1.There are some indications of a return to the negotiating table, at least on the security level. The General Commanders of both the Central and Southern Commanders have met with their colleagues on the Palestinian side. Hopefully these minor steps will yield increased communication and reduction in violent incidents.
2.Unfortunately, while on the one hand there are positive indications of peaceful negotiation, on the other there are still shots being fired at Israeli troops and civilians. Yesterday’s suicide bomber in Gaza portends future terrorist acts both within Israel and in the Territories.
3.The Intelligence establishment has received “hot warnings” about attempts to cause harm civilians and cause chaos in densely populated areas in Israel ever since the release of Hammas and Islamic Jihad activists from Palestinian Authority prisons.
Yesterday’s suicide bomber is proof that these warnings are substantive. The Israeli public has been put on alert.
4. As a result of relative quiet in the past day or two, the IDF has taken steps to re-deploy its forces and reduce areas of potential confrontations with Palestinians. For instance, several tanks were moved out of the “Netzarim” Junction area in the Gaza Strip; troops were moved in the Ariel zone; there is an intention to move the tanks out of Gilo (now that the Beit Jalla area has quieted). This is meant to signal that Israel prefers to talk rather than to do battle.
The IDF has no reason to maintain a tank in an area where there is no violence.
5. The IDF does not expect this uprising to be mere “weekend happening,” but rather a prolonged period of unrest. Consequently, the IDF is reassessing its needs and activities for the winter of 2001.
6. The Brig. Gen. reassured the press that the army’s policy of openness with the media in response to events in the field would continue.
7. The road connecting the northern and southern portions of the Gaza Strip is currently closed because of yesterday’s suicide bombing. The road will be reopened as soon as the army will deem the area safe and secure.
8. The IDF estimates that over 100 Palestinians have been killed in the uprisings. A more precise estimate is difficult because the Palestinians have been counting car accidents deaths as victims of the uprising.
9. There has been no known activity of the Palestinian Authority (PA) security forces to curb Hammas activities. The IDF expects terrorist acts both within Israel and in the Territories.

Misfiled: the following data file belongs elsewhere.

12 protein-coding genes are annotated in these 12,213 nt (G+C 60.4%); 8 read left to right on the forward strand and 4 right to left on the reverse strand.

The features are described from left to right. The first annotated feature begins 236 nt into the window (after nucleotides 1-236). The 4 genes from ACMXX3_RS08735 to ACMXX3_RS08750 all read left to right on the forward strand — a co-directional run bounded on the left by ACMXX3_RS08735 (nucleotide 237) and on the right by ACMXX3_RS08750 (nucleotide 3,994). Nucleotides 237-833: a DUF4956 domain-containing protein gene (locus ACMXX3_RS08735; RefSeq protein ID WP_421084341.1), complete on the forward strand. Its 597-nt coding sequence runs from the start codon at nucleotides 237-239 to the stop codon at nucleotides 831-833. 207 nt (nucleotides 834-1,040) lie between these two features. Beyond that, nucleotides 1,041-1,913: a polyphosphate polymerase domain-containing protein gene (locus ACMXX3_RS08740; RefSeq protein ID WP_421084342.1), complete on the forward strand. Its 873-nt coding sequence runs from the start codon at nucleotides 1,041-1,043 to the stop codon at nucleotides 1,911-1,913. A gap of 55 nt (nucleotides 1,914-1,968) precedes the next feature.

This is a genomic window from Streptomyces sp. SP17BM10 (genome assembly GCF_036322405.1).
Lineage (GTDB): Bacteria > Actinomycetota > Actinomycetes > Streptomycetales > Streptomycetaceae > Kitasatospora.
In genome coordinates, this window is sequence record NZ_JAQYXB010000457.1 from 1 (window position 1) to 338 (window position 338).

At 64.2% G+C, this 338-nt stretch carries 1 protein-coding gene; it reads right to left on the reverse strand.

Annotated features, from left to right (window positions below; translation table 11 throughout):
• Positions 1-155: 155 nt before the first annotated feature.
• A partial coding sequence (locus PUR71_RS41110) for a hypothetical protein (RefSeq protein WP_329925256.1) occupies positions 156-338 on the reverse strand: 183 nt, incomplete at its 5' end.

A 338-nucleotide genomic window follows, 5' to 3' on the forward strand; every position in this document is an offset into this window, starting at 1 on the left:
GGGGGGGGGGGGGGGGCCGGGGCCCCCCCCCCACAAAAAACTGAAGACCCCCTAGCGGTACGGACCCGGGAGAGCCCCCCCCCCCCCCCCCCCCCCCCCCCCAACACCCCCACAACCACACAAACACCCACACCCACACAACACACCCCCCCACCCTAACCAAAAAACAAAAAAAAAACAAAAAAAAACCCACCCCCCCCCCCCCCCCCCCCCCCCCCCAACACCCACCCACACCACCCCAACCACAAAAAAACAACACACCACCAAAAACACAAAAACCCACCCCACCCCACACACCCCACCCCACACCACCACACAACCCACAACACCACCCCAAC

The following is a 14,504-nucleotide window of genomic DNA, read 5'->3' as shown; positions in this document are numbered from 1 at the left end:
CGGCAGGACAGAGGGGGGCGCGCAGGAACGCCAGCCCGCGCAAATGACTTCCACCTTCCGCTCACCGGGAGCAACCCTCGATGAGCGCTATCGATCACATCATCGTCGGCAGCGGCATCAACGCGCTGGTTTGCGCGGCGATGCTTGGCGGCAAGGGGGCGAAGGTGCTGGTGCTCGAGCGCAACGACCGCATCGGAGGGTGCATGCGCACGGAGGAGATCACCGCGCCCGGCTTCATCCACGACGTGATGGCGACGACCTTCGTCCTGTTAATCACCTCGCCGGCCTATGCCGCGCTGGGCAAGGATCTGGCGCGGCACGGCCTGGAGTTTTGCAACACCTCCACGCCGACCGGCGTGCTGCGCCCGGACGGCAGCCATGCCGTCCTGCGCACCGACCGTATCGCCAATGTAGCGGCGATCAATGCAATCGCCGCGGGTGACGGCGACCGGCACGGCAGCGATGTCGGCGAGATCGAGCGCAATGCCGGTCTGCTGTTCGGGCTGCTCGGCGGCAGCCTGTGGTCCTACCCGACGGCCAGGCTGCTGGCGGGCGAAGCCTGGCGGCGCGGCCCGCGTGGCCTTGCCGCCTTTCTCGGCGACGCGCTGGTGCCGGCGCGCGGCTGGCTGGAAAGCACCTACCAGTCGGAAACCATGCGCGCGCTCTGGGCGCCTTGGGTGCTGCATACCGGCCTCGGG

10. The Brig. Gen. could not comment on any specific warnings given to the PA in the event of terrorist attacks against Israeli targets. Historically, however, these attacks have led to reprisals from Israeli security forces. Indeed, the terrorists perpetrate attacks in order to close any potential openings for peaceful negotiation.
11. In response to a question regarding the increased percentage of live fire injuries on the Palestinian side, the Brig. Gen., commented that this might be explained by the fact that in recent days, while stone throwing has decreased, the use of live fire by Palestinians has increased. IDF soldiers are under strict orders to shoot live ammunition only if their lives are clearly in danger. The moment that direct threats to soldiers’ lives will crease, live fire will not be used.
12. Rubber bullets are not considered live ammunition.
13. The IDF has been using sniper fire as part of its policy to shoot only at people who shot at soldiers or threatened their lives in some other way (e.g., Molotov cocktail or pipe bomb).
14. Generally the IDF’s policy is not to shoot people at all, particularly children. Regrettably, children are hurt because they participate in violent demonstrations against Israeli targets or serve as cover for Palestinian gunmen. This reflects the PA’s cynical (and sinister) use of children in order to achieve its aims. If the children were in school , as they should be, they would never be hurt (“now Eskimos die in Nezarim because there are no Eskimos in Nezarim” Maj. Gen. Yom-Tov Samia).
15. The Palestinians have in their positions illegal weapons, including heavy machine guns (such as ones used in the attacks against the Gilo neighbourhood), some personal anti-tank missiles, and possibly some personal anti-aircraft missiles. They have obtained these weapons in one of the three ways;
a. From caches that pre-date the Oslo accords;
b. Smuggling across Egyptian or Jordanian borders;
c. Criminal elements within Israel.
16. Mount Hermon and mount Dov are closed to civilian traffic because of warnings that Lebanese border might “come to life” once again. These warnings come from intelligence sources, the kidnapping of three IDF soldiers by Hizbollah, and recent behavior by the civilian population along the border. There is a suspicion that a Hizbollah attack will take place in the near future, with or without coordination with the PA or other Palestinian elements.
17. The Brig. Gen. could only confirm that one perpetrator of the Ramallah lynching was arrested by Israeli security forces. The reason that this announcement is made now is that there is no more security obstacles preventing its release.